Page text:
Case No. of Second Instance:
Plaintiff: Microsoft Corporation
Defendant: Trademark Review and Adjudication Board of SAIC
Microsoft Corporation (Microsoft) filed an application for the international registration of the trademark POWERPOINT covering computer services and cloud computing services, under Class 42 with territorial extension to China. The China Trademark Office refused the trademark on the grounds that "the mark is devoid of distinctiveness in respect of the services for which it is used".
Trademark Review and Adjudication Board of SAIC (TRAB) and the Beijing IP court both held that “POWERPOINT” is a kind of file format developed by Microsoft, the use of it by Microsoft makes consumers generally recognize PowerPoint as the name of a file format rather than as a sign which distinguishes the origin of goods or services. Therefore, the TRAB found that “POWERPOINT” lacked distinctiveness and was unregistrable.
The Beijing Higher People’s Court noted Microsoft had applied to register the trademark POWERPOINT for computer software in Class 9 in 1999 and had obtained a registration in 2000, and that this registration was still valid. This meant that, in 2000, 'PowerPoint' was not a generic name for presentation software. Since 2000, POWERPOINT as a trademark for presentation software has been known by the relevant public, but this did not weaken the connection between the product and the trademark owner, Microsoft. Instead, it strengthened the connection.
Further, there was no evidence that other competitors in the same industry were using PowerPoint as a product name or as a software format. There are different trademarks (ex, KEYNOTE, SLIDE and WPS) for the same types of products owned by different parties. Therefore, the TRAB could not prove that 'PowerPoint' had become a generic name for presentation software.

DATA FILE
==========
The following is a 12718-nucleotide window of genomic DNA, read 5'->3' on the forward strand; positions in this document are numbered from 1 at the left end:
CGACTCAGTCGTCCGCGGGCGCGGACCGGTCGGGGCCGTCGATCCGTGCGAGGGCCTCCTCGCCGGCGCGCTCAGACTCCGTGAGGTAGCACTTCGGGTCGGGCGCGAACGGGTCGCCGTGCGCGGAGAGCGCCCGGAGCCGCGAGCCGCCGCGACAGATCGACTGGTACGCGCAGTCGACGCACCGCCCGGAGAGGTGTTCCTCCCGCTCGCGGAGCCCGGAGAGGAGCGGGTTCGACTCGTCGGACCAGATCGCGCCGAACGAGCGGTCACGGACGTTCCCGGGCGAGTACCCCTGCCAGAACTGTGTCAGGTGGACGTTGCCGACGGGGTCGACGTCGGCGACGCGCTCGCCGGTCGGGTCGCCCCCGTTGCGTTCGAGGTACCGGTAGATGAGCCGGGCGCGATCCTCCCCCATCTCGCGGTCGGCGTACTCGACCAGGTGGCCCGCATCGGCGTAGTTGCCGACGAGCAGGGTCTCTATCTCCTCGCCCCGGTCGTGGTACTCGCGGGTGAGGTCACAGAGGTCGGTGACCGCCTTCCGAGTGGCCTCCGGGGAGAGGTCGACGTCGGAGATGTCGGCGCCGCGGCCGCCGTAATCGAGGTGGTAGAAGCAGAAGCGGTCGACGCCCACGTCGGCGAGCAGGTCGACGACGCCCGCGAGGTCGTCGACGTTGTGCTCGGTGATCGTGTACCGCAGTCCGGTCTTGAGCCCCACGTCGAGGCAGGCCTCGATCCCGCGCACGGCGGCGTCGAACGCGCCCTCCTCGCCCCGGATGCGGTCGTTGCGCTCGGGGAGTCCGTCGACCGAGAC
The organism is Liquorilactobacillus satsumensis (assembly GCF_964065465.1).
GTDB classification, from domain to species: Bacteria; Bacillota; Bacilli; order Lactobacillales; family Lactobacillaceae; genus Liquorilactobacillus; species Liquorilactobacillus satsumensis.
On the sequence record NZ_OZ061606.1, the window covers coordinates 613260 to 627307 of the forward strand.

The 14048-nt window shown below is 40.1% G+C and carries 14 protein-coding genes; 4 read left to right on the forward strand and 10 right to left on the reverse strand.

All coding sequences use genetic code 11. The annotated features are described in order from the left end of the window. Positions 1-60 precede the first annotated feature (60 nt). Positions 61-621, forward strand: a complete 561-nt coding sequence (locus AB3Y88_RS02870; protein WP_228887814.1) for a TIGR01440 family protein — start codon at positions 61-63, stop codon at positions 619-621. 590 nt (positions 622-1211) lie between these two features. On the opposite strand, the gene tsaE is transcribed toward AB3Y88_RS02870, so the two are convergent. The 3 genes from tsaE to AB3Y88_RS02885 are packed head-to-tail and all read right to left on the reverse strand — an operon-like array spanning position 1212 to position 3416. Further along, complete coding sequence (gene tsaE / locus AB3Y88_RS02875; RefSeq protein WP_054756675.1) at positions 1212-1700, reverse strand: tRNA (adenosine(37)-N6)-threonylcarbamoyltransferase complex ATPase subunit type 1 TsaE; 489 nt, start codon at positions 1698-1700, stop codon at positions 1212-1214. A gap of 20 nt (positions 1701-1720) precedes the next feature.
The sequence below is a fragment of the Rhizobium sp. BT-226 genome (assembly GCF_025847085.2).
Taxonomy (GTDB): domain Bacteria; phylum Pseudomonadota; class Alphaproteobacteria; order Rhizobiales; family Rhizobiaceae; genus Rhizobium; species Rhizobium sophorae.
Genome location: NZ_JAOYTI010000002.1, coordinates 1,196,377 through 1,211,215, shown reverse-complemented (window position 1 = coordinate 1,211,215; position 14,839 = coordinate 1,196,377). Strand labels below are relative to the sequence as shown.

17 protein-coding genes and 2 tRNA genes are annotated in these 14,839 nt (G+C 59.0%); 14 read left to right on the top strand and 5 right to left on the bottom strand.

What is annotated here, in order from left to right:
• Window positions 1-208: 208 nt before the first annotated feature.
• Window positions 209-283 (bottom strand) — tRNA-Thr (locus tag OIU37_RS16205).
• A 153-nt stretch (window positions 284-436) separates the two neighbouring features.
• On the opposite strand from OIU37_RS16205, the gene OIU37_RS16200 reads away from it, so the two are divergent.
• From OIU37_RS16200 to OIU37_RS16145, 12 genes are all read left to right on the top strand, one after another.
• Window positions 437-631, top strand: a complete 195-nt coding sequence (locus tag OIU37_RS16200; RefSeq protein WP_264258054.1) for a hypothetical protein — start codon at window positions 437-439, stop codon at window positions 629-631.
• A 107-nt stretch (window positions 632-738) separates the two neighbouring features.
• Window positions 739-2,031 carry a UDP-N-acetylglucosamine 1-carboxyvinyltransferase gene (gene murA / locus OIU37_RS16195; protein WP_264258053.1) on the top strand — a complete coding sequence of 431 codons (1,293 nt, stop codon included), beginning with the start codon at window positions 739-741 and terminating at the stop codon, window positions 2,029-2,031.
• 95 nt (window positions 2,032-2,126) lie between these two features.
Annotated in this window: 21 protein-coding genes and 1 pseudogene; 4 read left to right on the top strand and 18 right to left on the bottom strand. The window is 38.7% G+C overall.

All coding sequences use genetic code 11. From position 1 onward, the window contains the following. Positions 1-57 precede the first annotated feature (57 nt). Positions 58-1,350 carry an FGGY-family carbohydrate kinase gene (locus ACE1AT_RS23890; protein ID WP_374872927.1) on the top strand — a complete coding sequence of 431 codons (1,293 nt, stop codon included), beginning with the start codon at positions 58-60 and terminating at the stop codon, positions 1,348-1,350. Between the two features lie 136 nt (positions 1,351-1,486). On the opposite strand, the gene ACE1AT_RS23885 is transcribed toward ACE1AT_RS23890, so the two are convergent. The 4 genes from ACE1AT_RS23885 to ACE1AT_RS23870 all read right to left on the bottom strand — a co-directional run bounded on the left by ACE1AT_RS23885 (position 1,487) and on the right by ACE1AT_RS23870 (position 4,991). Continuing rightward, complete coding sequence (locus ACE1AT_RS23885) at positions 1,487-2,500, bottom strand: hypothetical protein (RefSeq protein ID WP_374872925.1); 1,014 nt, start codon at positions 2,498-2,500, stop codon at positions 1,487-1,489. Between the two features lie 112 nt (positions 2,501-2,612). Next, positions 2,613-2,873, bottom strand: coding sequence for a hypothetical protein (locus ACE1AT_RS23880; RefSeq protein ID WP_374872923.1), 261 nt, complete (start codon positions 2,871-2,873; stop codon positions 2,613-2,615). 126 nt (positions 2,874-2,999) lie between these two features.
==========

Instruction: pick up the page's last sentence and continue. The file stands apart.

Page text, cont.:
“PowerPoint” as a coined phrase in English is original. Given that the documented evidence was insufficient to prove that this had become a generic name, the trademark POWERPOINT could function as a source identifier and was registrable.
The Beijing High People's Court revoked the first-instance judgment and ordered the TRAB to issue a new decision.
Whether a trademark is generic is judged by general knowledge of related public of the whole country, but it does not mean that a sign which is widely used or recognized by the related public must be a generic name.
In this case, “POWERPOINT ” is widely used by relevant public for presentation software, but this use did not weaken the connection between the product and Microsoft, instead, it strengthened the connection. Meanwhile, there was no evidence that other competitors in the same industry were using POWERPOINT as a product name or as a software format. Therefore, though POWERPOINT has obtained certain fame as a trademark for software format, it can’t be identified as a generic name, not even as a mark lack of distinctive on the software products.
The judgment of this case has enriched the judicial practice on generic name on products, which is helpful to better protect the rights of the operators and to avoid the generalization tendency on generic name identification.